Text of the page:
The Mississippi state auditor announced Tuesday that Pro Football Hall of Famer Brett Favre still has yet to repay hundreds of thousands of dollars he received from a fund intended to help needy Mississippi residents for speeches he did not give.

The auditor, Shad White, said in the statement that his office previously had determined that John Davis, the former executive director of the Mississippi Department of Human Services, authorized payments of more than $77 million in federal Temporary Assistance to Needy Families funds to two nonprofits that either misspent or improperly disbursed portions of that money. An independent accounting firm in Maryland then completed a second audit to determine who received the money from the nonprofits. In a report, the second audit uncovered nearly $41 million in “questioned costs” for items such as travel and programs to support college athletes.

The first state audit revealed in May 2020 that Favre had received $1.1 million for speaking engagements for which he did not appear. White said then that Favre had repaid $500,000 of that money to the state, with the remainder to come “in installments over the next few months.”

But in the statement Tuesday, White demanded that Favre and an employee of his business, Favre Enterprises, repay the $600,000 still owed on the balance plus $228,000 in interest.

Favre does not face criminal charges, but White said in Tuesday’s statement that Favre and others who received the misspent funds will face civil charges if they do not repay the money in 30 days.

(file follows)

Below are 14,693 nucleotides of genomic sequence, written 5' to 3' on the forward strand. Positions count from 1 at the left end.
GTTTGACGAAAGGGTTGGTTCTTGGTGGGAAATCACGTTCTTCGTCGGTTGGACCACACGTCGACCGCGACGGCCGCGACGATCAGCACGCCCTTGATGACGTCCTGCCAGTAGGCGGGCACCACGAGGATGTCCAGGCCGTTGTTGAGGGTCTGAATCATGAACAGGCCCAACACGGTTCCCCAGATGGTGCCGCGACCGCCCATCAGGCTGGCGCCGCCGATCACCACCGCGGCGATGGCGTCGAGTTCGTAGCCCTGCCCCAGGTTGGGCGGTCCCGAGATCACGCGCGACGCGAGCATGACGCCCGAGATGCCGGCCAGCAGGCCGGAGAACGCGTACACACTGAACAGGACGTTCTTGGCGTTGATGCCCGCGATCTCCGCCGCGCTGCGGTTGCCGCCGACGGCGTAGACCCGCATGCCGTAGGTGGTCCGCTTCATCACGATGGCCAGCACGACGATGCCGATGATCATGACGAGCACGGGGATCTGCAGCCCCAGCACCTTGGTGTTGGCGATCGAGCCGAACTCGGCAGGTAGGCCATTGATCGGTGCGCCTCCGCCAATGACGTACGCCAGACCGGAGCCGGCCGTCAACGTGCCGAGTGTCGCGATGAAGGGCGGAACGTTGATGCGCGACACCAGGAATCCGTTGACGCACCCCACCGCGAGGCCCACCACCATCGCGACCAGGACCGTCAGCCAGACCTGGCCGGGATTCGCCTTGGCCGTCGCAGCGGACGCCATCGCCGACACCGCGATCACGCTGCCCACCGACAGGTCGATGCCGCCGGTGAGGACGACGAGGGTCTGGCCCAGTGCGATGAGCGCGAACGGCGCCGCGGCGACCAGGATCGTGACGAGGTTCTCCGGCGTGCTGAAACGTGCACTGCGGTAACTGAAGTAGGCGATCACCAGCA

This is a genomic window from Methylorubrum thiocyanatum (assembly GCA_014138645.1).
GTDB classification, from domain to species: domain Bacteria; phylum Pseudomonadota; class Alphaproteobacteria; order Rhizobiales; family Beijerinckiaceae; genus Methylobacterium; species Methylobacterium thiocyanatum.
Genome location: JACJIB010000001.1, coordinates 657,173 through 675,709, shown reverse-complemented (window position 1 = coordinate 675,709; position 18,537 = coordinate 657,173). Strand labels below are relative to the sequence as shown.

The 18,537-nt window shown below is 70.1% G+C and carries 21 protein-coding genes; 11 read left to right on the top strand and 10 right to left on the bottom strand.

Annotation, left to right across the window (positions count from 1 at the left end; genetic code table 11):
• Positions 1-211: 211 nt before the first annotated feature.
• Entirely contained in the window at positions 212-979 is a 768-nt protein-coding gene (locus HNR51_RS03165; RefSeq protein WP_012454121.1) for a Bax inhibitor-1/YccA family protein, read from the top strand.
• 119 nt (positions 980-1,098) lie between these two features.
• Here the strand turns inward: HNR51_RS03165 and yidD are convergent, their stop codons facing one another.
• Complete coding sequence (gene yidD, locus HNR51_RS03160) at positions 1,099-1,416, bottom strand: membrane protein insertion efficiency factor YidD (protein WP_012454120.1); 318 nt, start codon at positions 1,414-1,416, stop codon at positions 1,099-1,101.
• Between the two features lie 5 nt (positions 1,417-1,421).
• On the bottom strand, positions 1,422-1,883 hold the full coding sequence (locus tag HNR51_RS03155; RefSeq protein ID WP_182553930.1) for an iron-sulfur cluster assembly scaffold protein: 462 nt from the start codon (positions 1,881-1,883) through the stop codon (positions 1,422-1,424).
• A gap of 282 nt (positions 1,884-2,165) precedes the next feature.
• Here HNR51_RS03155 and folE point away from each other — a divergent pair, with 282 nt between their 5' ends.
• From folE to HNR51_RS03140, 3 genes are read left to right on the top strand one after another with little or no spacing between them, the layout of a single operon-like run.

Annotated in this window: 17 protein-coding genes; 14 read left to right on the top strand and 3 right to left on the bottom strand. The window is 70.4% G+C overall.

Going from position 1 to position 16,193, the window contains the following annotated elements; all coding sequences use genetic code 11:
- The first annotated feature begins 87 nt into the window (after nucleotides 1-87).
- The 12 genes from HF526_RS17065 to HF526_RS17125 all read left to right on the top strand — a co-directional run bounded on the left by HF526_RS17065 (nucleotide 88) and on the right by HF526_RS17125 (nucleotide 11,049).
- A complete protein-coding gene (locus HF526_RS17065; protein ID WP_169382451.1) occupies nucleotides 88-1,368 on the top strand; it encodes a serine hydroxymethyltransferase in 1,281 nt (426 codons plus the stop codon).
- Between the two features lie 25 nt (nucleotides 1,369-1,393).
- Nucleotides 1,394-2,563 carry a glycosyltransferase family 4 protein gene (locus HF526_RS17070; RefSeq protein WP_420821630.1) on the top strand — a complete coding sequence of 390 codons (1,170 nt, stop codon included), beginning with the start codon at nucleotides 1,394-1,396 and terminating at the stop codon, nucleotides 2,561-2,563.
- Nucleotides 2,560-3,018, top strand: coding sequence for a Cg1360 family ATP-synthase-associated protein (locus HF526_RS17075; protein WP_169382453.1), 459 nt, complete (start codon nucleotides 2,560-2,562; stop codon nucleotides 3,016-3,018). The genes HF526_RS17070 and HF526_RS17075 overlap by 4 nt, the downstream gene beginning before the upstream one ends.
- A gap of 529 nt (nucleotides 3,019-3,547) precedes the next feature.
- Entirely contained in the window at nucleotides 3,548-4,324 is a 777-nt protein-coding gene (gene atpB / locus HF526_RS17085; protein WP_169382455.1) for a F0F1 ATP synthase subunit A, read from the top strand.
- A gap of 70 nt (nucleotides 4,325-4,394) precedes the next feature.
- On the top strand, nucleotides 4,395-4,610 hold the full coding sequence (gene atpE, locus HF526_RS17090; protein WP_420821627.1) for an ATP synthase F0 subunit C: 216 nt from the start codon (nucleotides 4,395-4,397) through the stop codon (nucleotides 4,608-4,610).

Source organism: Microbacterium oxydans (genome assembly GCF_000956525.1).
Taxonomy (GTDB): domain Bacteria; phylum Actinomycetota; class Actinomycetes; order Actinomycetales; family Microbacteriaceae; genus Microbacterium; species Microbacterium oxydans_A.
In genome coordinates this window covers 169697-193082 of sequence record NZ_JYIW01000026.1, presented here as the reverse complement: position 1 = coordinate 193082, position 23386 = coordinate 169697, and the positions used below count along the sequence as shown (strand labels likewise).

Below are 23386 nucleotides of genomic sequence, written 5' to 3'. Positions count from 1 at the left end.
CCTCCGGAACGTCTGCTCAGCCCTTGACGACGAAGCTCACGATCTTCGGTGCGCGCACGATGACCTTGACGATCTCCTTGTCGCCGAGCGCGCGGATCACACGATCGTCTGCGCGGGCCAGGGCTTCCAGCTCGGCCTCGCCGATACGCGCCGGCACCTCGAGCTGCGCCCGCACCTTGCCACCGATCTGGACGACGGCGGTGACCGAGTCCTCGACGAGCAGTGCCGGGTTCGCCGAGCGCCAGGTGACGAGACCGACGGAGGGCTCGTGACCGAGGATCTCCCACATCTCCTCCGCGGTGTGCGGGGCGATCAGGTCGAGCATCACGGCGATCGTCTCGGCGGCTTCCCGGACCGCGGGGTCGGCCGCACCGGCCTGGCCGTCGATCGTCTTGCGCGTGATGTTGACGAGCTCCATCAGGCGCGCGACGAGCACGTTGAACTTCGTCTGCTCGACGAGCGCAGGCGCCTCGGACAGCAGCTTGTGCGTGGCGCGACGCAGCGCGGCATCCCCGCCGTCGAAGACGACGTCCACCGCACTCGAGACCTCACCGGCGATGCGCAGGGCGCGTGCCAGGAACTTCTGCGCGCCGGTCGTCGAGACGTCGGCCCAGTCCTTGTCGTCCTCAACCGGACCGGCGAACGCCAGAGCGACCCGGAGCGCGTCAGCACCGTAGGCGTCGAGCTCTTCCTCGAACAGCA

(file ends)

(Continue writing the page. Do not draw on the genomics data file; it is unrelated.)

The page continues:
Last year, the former NFL quarterback denied that he had “received monies for obligations I didn’t meet” and said “I love Mississippi and I would never knowingly do anything to take away from those that need it most.” However, the initial audit found that Favre was paid $500,000 in December 2017 and $600,000 in June 2018 for three speeches from the Mississippi Community Education Center, one of the nonprofits under investigation.

“[Upon] a cursory review of those dates, auditors were able to determine that the individual contracted did not speak nor was he present for those events,” the audit states, adding that the amount paid to Favre was “unreasonable.”

Davis, other state employees and officials with the nonprofits have been indicted on state and federal charges over the scheme, which has been described as the largest case of embezzlement in Mississippi history.

Former professional wrestler Ted DiBiase and his sons also were included on the list of people whom White says owe money. The Ted DiBiase-owned Heart of David Ministries owes $722,299, while Ted DiBiase Jr. owes $3.903 million. Brett DiBiase — who was paid for teaching classes about drug abuse that the audit found were never held — owes $225,950. Last year, Brett DiBiase pleaded guilty to a lesser state charge of making a false statement in exchange for testimony against his alleged co-conspirators.